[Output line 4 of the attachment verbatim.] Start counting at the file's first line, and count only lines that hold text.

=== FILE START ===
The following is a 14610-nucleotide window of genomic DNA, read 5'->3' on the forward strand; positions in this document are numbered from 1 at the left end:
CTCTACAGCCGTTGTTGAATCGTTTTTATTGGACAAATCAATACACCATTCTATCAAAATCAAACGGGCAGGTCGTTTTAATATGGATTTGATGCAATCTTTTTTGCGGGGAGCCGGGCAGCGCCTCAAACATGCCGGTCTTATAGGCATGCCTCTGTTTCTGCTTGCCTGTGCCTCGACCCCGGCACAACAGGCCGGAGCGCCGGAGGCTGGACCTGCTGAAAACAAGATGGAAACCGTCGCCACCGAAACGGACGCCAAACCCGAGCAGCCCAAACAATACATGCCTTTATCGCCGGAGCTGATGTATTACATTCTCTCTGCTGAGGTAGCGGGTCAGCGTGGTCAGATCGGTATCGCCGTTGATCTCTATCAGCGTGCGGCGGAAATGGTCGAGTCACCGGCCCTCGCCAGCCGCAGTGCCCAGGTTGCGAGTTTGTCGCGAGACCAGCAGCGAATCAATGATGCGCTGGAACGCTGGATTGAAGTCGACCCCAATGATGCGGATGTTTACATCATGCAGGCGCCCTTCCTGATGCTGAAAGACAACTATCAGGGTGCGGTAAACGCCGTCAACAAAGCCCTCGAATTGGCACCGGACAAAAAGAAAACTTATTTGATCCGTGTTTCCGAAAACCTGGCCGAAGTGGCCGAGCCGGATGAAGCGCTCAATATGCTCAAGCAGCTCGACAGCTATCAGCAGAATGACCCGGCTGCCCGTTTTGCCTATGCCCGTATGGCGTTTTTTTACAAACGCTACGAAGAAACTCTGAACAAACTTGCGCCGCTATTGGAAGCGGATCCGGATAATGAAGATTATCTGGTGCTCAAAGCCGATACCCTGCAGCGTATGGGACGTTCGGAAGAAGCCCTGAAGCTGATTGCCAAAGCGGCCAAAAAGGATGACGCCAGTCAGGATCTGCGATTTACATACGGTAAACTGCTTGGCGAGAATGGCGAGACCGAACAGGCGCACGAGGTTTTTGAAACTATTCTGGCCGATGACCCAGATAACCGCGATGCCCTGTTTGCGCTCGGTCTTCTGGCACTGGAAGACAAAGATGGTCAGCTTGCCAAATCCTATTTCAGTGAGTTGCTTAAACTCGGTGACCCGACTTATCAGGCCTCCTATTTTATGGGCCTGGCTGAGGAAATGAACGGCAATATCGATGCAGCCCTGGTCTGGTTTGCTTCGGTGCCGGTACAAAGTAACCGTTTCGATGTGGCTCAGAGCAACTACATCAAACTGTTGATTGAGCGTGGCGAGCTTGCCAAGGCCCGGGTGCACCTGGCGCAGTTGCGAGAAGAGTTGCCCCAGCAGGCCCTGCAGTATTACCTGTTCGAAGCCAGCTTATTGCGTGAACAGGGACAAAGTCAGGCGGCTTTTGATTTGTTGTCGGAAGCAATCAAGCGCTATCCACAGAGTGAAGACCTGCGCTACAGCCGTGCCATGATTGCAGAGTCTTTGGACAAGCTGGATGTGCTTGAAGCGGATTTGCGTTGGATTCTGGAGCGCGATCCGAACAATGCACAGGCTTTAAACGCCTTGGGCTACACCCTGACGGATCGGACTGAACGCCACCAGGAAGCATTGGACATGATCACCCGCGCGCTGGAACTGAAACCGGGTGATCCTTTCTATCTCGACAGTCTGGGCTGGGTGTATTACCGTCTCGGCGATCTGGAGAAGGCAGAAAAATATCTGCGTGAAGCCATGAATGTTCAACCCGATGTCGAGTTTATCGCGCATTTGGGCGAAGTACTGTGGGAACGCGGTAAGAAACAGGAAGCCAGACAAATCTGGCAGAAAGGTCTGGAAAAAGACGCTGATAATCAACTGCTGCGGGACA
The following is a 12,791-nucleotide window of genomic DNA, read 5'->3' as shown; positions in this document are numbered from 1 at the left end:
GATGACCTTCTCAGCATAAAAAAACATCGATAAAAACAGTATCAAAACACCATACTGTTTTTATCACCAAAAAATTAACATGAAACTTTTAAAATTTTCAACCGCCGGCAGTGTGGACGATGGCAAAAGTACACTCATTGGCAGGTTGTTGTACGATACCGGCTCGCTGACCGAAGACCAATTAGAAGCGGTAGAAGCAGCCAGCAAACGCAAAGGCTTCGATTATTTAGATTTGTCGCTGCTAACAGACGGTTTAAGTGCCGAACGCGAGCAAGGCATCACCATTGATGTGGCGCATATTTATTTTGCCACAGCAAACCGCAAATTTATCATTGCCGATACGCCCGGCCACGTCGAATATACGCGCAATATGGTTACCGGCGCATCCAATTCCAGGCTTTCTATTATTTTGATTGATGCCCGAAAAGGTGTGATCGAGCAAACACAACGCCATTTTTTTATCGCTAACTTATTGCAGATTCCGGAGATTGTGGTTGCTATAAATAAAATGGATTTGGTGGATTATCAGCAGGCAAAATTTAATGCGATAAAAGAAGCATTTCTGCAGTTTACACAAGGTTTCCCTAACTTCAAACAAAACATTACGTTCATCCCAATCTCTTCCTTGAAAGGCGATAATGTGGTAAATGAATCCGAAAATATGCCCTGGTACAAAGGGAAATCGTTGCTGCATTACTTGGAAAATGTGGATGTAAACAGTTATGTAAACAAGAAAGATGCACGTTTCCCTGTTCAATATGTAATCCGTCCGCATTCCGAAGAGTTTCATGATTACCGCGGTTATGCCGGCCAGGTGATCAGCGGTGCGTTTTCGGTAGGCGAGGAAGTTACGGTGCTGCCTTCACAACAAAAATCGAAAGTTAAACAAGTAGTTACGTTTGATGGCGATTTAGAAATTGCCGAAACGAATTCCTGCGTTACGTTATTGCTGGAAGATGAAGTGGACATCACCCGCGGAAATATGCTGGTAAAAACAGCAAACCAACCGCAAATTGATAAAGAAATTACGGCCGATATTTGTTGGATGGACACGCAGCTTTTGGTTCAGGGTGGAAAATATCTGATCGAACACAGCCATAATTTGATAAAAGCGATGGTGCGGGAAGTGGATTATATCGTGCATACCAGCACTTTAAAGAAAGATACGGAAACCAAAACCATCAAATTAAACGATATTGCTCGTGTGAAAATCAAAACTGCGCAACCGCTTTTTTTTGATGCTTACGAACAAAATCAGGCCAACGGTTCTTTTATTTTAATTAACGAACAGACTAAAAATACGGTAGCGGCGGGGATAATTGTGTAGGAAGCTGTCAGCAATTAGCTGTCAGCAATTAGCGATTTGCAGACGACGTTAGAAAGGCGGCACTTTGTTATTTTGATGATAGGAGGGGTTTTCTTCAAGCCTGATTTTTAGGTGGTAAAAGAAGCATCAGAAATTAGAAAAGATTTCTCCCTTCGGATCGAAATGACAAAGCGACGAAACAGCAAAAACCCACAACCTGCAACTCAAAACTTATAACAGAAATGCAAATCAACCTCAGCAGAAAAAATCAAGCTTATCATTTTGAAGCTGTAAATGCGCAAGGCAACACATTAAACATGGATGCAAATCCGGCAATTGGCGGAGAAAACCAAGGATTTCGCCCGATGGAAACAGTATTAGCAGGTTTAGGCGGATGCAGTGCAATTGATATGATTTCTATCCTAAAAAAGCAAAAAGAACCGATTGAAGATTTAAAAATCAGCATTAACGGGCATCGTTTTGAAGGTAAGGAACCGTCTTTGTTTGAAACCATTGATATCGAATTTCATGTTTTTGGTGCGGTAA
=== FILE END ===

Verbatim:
GATGACCTTCTCAGCATAAAAAAACATCGATAAAAACAGTATCAAAACACCATACTGTTTTTATCACCAAAAAATTAACATGAAACTTTTAAAATTTTCAACCGCCGGCAGTGTGGACGATGGCAAAAGTACACTCATTGGCAGGTTGTTGTACGATACCGGCTCGCTGACCGAAGACCAATTAGAAGCGGTAGAAGCAGCCAGCAAACGCAAAGGCTTCGATTATTTAGATTTGTCGCTGCTAACAGACGGTTTAAGTGCCGAACGCGAGCAAGGCATCACCATTGATGTGGCGCATATTTATTTTGCCACAGCAAACCGCAAATTTATCATTGCCGATACGCCCGGCCACGTCGAATATACGCGCAATATGGTTACCGGCGCATCCAATTCCAGGCTTTCTATTATTTTGATTGATGCCCGAAAAGGTGTGATCGAGCAAACACAACGCCATTTTTTTATCGCTAACTTATTGCAGATTCCGGAGATTGTGGTTGCTATAAATAAAATGGATTTGGTGGATTATCAGCAGGCAAAATTTAATGCGATAAAAGAAGCATTTCTGCAGTTTACACAAGGTTTCCCTAACTTCAAACAAAACATTACGTTCATCCCAATCTCTTCCTTGAAAGGCGATAATGTGGTAAATGAATCCGAAAATATGCCCTGGTACAAAGGGAAATCGTTGCTGCATTACTTGGAAAATGTGGATGTAAACAGTTATGTAAACAAGAAAGATGCACGTTTCCCTGTTCAATATGTAATCCGTCCGCATTCCGAAGAGTTTCATGATTACCGCGGTTATGCCGGCCAGGTGATCAGCGGTGCGTTTTCGGTAGGCGAGGAAGTTACGGTGCTGCCTTCACAACAAAAATCGAAAGTTAAACAAGTAGTTACGTTTGATGGCGATTTAGAAATTGCCGAAACGAATTCCTGCGTTACGTTATTGCTGGAAGATGAAGTGGACATCACCCGCGGAAATATGCTGGTAAAAACAGCAAACCAACCGCAAATTGATAAAGAAATTACGGCCGATATTTGTTGGATGGACACGCAGCTTTTGGTTCAGGGTGGAAAATATCTGATCGAACACAGCCATAATTTGATAAAAGCGATGGTGCGGGAAGTGGATTATATCGTGCATACCAGCACTTTAAAGAAAGATACGGAAACCAAAACCATCAAATTAAACGATATTGCTCGTGTGAAAATCAAAACTGCGCAACCGCTTTTTTTTGATGCTTACGAACAAAATCAGGCCAACGGTTCTTTTATTTTAATTAACGAACAGACTAAAAATACGGTAGCGGCGGGGATAATTGTGTAGGAAGCTGTCAGCAATTAGCTGTCAGCAATTAGCGATTTGCAGACGACGTTAGAAAGGCGGCACTTTGTTATTTTGATGATAGGAGGGGTTTTCTTCAAGCCTGATTTTTAGGTGGTAAAAGAAGCATCAGAAATTAGAAAAGATTTCTCCCTTCGGATCGAAATGACAAAGCGACGAAACAGCAAAAACCCACAACCTGCAACTCAAAACTTATAACAGAAATGCAAATCAACCTCAGCAGAAAAAATCAAGCTTATCATTTTGAAGCTGTAAATGCGCAAGGCAACACATTAAACATGGATGCAAATCCGGCAATTGGCGGAGAAAACCAAGGATTTCGCCCGATGGAAACAGTATTAGCAGGTTTAGGCGGATGCAGTGCAATTGATATGATTTCTATCCTAAAAAAGCAAAAAGAACCGATTGAAGATTTAAAAATCAGCATTAACGGGCATCGTTTTGAAGGTAAGGAACCGTCTTTGTTTGAAACCATTGATATCGAATTTCATGTTTTTGGTGCGGTAA